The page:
Essential Lessons for Educating Jewish Teens

Teens on a log; photo courtesy Jim Joseph Foundation.
Teens on a log; photo courtesy Jim Joseph Foundation.

Jewish adults who seek to educate teens need to first set aside their adult Jewish agendas and constructs.

[This essay is from The Peoplehood Papers, volume 16 – Developing Teen Leadership with a Peoplehood Orientation published by the Center for Jewish Peoplehood Education.]

By Josh Miller

Over the past several years the Jim Joseph Foundation has invested significant time and resources into deepening our understanding of how the Jewish community can better engage teens in effective, compelling Jewish learning experiences. Two essential lessons we have learned are that:

  1. Having a meaningful influence on teens in any context starts by taking a genuine interest in what matters most to them.
  2. The role of adults is to work with teens, in partnership, to help them to create Jewish learning experiences they seek.

The adolescent years represent an important stage in the development of one’s identity. It is an intense time of discovery and experimentation. For many teens, this stage of life also is stressful and complicated, as they navigate increasing pressures from parents, peers and their communities about what they must do, believe and achieve.

When at its best, the Jewish community has much to offer to help teens face these challenges – supportive community, adult role models, guidance on ways to strive towards a life of meaning, purpose and fulfillment. Conversely, the Jewish community also has much to learn from teens; they offer a unique perspective on how Judaism is relevant today, and they are a window into how future generations will continue to shape it.

But, for teen education and engagement to be a positive experience, Jewish adults must listen carefully and maintain an open mind.

This guiding principle means that Jewish adults who seek to educate teens need to first set aside their adult Jewish agendas and constructs – whether in politics, ideology, or desired attitudes and behaviors. If we have specific lessons to impart to teens, our challenge is to set them aside and begin by earning their trust. Then we can guide our teens towards experiences where we invite them to come to their own conclusions about Jewish topics that we believe are important. The best Jewish educators I have met accomplish this by asking good questions, listening, being their authentic selves, modeling their beliefs and values through their actions, and integrating Jewish content that is meaningful and relevant, all while letting teens lead the way.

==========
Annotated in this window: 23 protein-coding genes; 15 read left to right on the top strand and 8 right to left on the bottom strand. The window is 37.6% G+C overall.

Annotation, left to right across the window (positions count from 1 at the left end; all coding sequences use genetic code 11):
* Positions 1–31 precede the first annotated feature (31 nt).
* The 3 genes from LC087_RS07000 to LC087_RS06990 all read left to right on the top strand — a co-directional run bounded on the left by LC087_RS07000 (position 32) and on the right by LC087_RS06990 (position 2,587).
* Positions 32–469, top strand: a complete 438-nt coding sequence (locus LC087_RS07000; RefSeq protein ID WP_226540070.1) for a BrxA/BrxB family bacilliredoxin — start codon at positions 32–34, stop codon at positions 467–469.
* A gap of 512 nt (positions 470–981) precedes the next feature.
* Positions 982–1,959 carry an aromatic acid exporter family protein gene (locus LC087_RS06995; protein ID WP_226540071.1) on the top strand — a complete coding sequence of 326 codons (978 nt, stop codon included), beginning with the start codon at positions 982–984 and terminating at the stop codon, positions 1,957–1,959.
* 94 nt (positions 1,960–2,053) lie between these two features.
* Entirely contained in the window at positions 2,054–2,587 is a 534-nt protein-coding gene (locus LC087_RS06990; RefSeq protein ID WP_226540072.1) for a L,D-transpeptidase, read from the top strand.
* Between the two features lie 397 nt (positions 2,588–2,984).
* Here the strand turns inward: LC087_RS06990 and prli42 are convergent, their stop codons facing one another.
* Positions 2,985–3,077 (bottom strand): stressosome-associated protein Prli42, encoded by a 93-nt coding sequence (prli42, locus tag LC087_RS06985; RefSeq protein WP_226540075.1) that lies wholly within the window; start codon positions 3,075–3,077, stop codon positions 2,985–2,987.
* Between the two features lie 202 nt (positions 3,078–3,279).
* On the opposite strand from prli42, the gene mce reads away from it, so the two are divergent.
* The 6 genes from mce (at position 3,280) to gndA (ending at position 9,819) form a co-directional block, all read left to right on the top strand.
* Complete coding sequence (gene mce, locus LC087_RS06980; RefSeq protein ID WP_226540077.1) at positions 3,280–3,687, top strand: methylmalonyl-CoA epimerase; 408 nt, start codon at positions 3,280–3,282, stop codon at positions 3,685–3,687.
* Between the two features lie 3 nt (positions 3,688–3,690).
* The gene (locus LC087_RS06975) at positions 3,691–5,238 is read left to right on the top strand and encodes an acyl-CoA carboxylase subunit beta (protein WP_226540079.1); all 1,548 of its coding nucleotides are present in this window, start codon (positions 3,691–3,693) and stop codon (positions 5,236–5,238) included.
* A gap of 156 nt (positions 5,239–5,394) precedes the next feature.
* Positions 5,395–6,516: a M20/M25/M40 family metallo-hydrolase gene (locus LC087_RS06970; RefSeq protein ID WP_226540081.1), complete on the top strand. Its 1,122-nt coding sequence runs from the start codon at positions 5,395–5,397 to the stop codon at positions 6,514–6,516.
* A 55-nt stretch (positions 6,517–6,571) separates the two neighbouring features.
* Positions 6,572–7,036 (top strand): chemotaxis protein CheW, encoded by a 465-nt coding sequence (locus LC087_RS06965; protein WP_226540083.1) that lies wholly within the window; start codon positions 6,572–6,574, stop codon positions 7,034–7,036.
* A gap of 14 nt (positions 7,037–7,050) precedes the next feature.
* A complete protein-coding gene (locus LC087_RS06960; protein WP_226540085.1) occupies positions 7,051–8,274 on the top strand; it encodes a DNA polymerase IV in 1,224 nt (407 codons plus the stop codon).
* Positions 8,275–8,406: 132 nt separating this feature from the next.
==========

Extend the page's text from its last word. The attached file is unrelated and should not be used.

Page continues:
When asked about what matters to them, different teens I have met have provided different answers. But some interests and desires that have consistently been referenced include: gaining the core skills and experiences they need to navigate life as a teen; helping prepare for college and a career; learning how to stay healthy, both physically and mentally; having relationships with adults who are willing to listen to them; expressing their creative selves; feeling connected to something bigger than themselves; making a difference in the world.

What can we, as a Jewish community, do to support these teens?

  • Encourage our best and brightest to devote their professional and/or volunteer talents towards working with teens. Provide these adults with high quality training in Jewish experiential education and adolescent development. Offer appropriate incentives to ensure that adults who work with teens receive the respect and compensation they deserve.
  • Provide many more experiences for teens to step into leadership roles in the Jewish community. This applies not only to programs for teens specifically, but across all of our organizations. Invite teens to have internships, take on board positions, attend and speak at conferences, contribute their voice to writing projects, and help plan and lead new initiatives.
  • Support our teen leaders by ensuring that they have adults who are ready to work in partnership with them to help them succeed in their leadership roles. We must remember to see these teens not as ‘leaders of the future’ but rather as ‘leaders of today.’
  • Help teens cultivate their own sense of why Judaism matters to them by allowing them to know and understand our own relationships to Judaism. If Judaism is going to be relevant to them as teens, we have to model how and why it is relevant to us as adults.

For any Jewish adults who are apprehensive about this proposed approach, test it out. In my experience, the most enriching part of developing the Jim Joseph Foundation’s teen education and engagement strategy has been the opportunities to learn directly from Jewish teens. They have been some of my greatest teachers. Certainly, these teens have helped me develop a better appreciation for how the Jewish community can best support them and their peers. Beyond that, they have provided my Foundation colleagues and me with new insights about how we can be better Jewish leaders, learners, creators, and supporters of meaningful Jewish life.

Josh Miller is a Senior Program Officer for the Jim Joseph Foundation, which seeks to foster compelling, effective Jewish learning experiences for young Jews in the United States.